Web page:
Saturday, February 27, 2010

Laina Dawes Considers Future of WOC Bloggers

Update: The post, "A Decade of Women of Color in Blogging: Who was the First WOC Online?," is now live at

I am almost done with my post for, "A Decade of Women of Color in Blogging," and yet I'm not really finished. The writing process on this one has been a love hate relationship. I may touch on what I mean in the actual post, but here I'm sharing two things.

The first is this quote from Laina Dawes of Writing is Fighting. She is also a contributing editor and a black Canadian who writes about Metal music. Here she's answering my question about what she see or hopes for in the future for women of color BlogHers. The Carmen to which she refers is Carmen Van Kerckhove.
In the future...well, I know Carmen from Racialicious personally and I love what she and Latoya Peterson, Wendy Muse and the other contributors are doing - the mix of popular culture and really good critical race theory. Rachel Sullivan, who is a (white) sociologist blogged a bit about her partnership with a black man and her biracial twins, and I loved how she did it. Oh, and the angry black woman( has been around for awhile, but her rage has dropped off in the past couple of years. These blogs are smart and funny but very educational. I would love to see more women put that much time into their posts - and I know it is hard and for all the work that you do, you know how hard it is.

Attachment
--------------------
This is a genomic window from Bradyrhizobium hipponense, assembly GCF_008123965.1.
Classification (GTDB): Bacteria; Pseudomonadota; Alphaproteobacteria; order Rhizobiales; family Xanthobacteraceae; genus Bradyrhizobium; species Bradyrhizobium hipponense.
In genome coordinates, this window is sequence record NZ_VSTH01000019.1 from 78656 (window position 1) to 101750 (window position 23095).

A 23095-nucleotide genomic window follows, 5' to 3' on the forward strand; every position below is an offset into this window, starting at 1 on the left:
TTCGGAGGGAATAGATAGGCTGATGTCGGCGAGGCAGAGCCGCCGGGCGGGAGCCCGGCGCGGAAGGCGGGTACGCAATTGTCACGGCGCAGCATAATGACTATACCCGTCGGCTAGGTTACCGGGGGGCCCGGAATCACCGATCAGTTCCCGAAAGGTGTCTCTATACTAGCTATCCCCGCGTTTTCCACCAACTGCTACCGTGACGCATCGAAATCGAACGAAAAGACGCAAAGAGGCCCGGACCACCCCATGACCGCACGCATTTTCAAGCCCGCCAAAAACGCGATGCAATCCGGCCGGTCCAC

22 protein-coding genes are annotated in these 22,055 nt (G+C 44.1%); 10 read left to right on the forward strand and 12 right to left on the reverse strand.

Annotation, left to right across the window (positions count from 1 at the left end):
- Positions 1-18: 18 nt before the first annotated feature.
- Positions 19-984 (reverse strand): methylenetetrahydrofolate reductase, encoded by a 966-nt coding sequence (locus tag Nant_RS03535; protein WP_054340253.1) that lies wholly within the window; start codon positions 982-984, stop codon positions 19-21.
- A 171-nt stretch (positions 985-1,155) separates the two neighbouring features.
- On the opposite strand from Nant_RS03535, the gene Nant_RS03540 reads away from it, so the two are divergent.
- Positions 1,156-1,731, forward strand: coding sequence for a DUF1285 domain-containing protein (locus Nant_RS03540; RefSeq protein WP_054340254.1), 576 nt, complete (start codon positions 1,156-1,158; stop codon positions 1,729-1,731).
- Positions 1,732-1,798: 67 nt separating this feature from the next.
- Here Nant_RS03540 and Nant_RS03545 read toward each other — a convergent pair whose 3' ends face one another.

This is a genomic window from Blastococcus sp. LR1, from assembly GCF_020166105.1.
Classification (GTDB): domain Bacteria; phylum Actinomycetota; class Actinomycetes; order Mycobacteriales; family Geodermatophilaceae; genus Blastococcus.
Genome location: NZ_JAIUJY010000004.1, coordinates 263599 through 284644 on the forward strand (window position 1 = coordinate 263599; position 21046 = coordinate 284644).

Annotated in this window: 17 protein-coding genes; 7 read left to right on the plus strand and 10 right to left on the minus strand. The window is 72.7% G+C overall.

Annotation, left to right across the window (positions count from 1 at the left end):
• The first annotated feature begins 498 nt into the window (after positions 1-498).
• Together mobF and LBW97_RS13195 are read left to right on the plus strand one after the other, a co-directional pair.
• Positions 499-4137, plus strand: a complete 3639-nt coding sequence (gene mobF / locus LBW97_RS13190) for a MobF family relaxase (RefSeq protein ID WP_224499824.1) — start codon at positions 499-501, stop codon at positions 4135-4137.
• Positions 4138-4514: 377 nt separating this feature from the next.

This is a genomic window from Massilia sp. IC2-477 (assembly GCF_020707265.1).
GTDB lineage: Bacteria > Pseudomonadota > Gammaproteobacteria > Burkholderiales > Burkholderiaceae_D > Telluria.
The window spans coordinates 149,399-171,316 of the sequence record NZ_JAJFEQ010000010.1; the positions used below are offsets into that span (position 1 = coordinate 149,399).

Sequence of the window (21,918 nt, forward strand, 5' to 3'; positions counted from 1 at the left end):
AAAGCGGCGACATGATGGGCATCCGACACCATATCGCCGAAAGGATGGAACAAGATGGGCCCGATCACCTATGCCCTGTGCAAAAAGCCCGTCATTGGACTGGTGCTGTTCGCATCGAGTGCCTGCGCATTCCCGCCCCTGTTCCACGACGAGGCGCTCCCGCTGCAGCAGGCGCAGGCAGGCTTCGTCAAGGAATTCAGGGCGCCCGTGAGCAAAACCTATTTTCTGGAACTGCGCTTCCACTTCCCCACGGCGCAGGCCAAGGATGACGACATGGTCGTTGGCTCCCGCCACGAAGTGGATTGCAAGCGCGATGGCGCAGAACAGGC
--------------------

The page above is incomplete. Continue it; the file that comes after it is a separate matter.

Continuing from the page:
I want to see more alternative culture blogs - women and other women of colour who are living lives outside of the box. On the other hand, as I can tell you - they are not going to be popular, but at least they make you think. As someone who is an alternative blogger, I think that emphasizing lives outside of what is stereotypically thought of what POC's do is important, especially to the shorties coming up. I want to see more blogs by Latina, South Asian and Native American women. I'm tired of reading the "I can't get a man, men ain't shit, what about my hair? blogs and since I don't have kids, I'm not into I want people to stop being PC and let it all hang out. Be real, don't be so nervous about what other people are thinking. (Laina)
The other item to share is my podcast with Gina McCauley of What About Our Daughters and Michelle Obama Watch. In the interview, Gina says that she believes blogging benefits the kinds of women of which Laina speaks, those women of color who live outside the box on their own terms:

Keep your eyes open for the full post at or at least as full a post as I could do in a reasonable number of words. This topic begs the question, "Exactly what is a woman of color blog?"

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